Fisher's Hill, about four miles from Cedar Creek, and captured the following property and prisoners, viz: 45 pieces of artillery, 32 caissons, 156 sets artillery harness, 184 horses, 156 mules, 150 sets wagon harness, 46 army wagons, 672 prisoners of war, 5 battle-flags, also, many muskets, sabers, &c., which it took them about all night to bring in. Darkness alone saved the greater part of the rebel army from capture, for there never were men who displayed more fear of cavalry than they did upon this occasion. The service of the cavalry on this day to the army and the country can never be too highly appreciated. The Horse Artillery, Companies K and L of the First United States, commanded by First Lieutenant Taylor; Companies B and L of the Second United States, commanded by First Lieutenant Peirce; Company C [L], Fifth United States, commanded by First Lieutenant Weir, and Captain Martin's battery, of the Sixth New York, rendered invaluable services on this day, as for five or six hours the only artillery used was that of the cavalry, and nobly did they do their duty, having but about two rounds per piece left after the engagement.
For the gallantry and good judgment displayed by Brigadier-Generals Merritt and Custer and Brevet Brigadier-General Devin and Colonel Lowell in this battle I must again recommend them for promotion, which on several occasions has been justly earned.
I will take this occasion to recommend to the favorable consideration of the proper authorities the following members of my staff, as fit recipients of higher honors than lay in my power to bestow, for gallantry and courage display upon this and several other occasions during the campaign; braver and more efficient staff officers never drew rein or saber, viz: Major William Russell, jr., assistant adjutant-general; Captain M. A. Reno, First U. S. Cavalry, chief of staff; Captain R. Ellis, Sixth Pennsylvania Cavalry, acting assistant inspector-general; Captain George B. Stanford, First U. S. Cavalry, assistant commissary of musters; Captain J. J. Coppinger, Fourteenth Infantry, U. S. Army, acting aide-de-camp; Captain Bailey, First New York (Lincoln) Cavalry, acting aide-de-camp; Captain Martindale, First New York (Lincoln) Cavalry, acting adie-de-camp; Captain M. Berry, Twentieth Pennsylvania Cavalry, acting aide-de-camp; First Lieutenant Ellis, Sixth Pennsylvania Cavalry, acting aide-de-camp; First Lieutenant Slater, First New York Dragoons, ambulance officer; First Lieutenant H. H. Goldsmith, Fifteenth New Jersey Volunteer Infantry, aide-de-camp.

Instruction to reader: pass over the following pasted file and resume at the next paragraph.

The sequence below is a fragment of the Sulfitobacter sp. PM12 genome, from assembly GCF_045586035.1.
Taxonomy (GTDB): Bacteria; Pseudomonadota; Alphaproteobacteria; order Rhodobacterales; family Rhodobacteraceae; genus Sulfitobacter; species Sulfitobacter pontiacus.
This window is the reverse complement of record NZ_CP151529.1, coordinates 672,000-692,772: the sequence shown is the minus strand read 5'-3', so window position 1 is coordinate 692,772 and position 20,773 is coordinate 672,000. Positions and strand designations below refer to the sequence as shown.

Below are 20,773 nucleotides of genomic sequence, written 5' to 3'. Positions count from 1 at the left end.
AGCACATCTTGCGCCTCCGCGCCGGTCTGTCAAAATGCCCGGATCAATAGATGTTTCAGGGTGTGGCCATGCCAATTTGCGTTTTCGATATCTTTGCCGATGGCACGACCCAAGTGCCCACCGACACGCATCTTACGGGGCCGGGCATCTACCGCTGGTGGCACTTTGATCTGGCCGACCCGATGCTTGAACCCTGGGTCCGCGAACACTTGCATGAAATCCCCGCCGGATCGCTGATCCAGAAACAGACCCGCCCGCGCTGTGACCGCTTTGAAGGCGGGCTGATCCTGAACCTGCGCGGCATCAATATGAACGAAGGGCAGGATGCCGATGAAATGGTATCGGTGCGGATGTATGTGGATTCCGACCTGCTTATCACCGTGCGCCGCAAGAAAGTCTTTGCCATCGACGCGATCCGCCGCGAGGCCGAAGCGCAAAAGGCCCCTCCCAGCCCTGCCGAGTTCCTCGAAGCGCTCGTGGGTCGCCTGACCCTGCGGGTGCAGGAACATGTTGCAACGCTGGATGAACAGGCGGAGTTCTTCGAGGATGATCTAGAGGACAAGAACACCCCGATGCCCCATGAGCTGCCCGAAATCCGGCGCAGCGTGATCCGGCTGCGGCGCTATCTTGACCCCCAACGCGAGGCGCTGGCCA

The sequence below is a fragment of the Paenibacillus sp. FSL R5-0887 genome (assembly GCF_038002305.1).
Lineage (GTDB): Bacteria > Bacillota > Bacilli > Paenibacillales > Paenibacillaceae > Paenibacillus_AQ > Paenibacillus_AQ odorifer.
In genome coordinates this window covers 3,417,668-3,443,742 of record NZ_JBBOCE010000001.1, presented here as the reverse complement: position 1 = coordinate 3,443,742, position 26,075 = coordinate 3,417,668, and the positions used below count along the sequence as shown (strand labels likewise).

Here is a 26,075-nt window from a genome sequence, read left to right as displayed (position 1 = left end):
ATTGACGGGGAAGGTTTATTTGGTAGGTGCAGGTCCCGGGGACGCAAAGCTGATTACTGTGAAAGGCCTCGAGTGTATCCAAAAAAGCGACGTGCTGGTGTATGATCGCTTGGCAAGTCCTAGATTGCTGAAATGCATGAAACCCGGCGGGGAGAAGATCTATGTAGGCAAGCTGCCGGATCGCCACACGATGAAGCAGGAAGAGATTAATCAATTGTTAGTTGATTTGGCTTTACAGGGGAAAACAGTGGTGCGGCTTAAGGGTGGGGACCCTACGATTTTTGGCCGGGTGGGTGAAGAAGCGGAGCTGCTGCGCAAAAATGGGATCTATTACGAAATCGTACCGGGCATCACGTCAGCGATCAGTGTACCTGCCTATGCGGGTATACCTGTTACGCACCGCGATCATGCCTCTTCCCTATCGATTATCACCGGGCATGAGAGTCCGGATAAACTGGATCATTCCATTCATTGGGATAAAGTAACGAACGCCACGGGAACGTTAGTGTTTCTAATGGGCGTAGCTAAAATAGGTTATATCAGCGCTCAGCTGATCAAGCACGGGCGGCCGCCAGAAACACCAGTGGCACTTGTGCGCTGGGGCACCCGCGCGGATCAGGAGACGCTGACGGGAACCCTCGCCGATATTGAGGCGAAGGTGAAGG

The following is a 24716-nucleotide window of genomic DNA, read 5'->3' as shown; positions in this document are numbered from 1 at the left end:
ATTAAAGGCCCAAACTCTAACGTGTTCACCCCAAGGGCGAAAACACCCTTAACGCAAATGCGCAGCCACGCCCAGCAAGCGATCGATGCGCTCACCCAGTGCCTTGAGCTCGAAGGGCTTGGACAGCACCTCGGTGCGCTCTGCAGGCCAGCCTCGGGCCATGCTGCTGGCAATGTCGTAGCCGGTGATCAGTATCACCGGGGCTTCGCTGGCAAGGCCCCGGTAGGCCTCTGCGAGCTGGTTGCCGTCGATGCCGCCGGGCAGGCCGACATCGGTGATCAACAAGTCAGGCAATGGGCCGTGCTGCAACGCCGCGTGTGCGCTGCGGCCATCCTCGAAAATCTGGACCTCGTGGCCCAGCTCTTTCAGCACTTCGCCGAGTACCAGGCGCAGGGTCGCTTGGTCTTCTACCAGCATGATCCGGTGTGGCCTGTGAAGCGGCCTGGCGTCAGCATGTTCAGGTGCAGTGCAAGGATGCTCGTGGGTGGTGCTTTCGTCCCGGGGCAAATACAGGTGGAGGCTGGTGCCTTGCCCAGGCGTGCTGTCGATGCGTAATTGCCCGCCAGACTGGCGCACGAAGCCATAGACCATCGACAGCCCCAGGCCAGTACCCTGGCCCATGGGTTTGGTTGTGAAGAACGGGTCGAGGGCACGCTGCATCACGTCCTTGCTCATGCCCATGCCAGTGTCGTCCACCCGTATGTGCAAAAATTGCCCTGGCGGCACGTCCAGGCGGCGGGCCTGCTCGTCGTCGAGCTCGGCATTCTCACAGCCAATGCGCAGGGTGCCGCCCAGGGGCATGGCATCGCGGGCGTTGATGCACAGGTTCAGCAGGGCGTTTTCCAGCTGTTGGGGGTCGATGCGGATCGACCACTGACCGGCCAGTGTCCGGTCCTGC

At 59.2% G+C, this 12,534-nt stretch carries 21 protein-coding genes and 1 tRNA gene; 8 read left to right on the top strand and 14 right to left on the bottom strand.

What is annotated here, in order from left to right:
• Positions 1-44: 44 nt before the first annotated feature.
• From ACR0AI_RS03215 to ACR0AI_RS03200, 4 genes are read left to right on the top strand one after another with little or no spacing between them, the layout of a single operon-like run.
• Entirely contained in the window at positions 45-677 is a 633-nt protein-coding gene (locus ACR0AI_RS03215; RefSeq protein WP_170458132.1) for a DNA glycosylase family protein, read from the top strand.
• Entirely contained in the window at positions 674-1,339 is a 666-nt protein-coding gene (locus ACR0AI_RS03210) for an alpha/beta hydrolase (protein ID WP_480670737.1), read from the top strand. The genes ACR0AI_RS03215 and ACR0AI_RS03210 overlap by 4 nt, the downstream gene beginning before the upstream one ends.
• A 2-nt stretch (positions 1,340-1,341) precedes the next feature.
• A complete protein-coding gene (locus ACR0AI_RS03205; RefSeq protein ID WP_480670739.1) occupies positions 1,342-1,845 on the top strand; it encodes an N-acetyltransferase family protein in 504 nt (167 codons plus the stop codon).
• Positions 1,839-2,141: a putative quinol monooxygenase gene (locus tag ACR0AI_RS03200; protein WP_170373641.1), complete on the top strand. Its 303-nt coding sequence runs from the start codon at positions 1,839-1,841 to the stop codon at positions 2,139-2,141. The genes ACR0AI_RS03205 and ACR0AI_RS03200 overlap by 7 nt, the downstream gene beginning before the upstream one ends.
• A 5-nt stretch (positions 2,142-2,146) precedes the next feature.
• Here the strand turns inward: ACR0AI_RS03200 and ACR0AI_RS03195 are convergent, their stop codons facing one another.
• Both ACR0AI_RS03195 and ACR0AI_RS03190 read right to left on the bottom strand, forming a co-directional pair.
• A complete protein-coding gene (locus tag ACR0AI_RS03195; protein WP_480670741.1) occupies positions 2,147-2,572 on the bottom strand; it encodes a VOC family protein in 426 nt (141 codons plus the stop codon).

I take pleasure in expressing my sincere thanks to division commanders and their commands for the hearty co-operation given to me and each other. When such fallings exist, success must attend our efforts, and yours has been such that all in future can revered with pleasure to the fact that you belonged to the cavalry of the Middle Military Division, and participated in the successful campaign of Major-General Sheridan in the Shenandoah Valley.
For further particulars I would respectfully refer to division and brigade commanders reports, herewith inclosed. Annexed is also a report of casualties.
Is it also proper to remark in this connection that as General Averell in his report has gone beyond his province to report upon General Merritt, First Division of Cavalry, at the battle of Winchester, September 19, 1864, to mention a few facts received from official reports, viz: The loss of General Averell's division (Second Division), West Virginia Cavalry, at this time was, aggregate, 32, and not 250 as he supposes; and the loss of General Merritt's division (First Division Cavalry) in the same engagement was 311.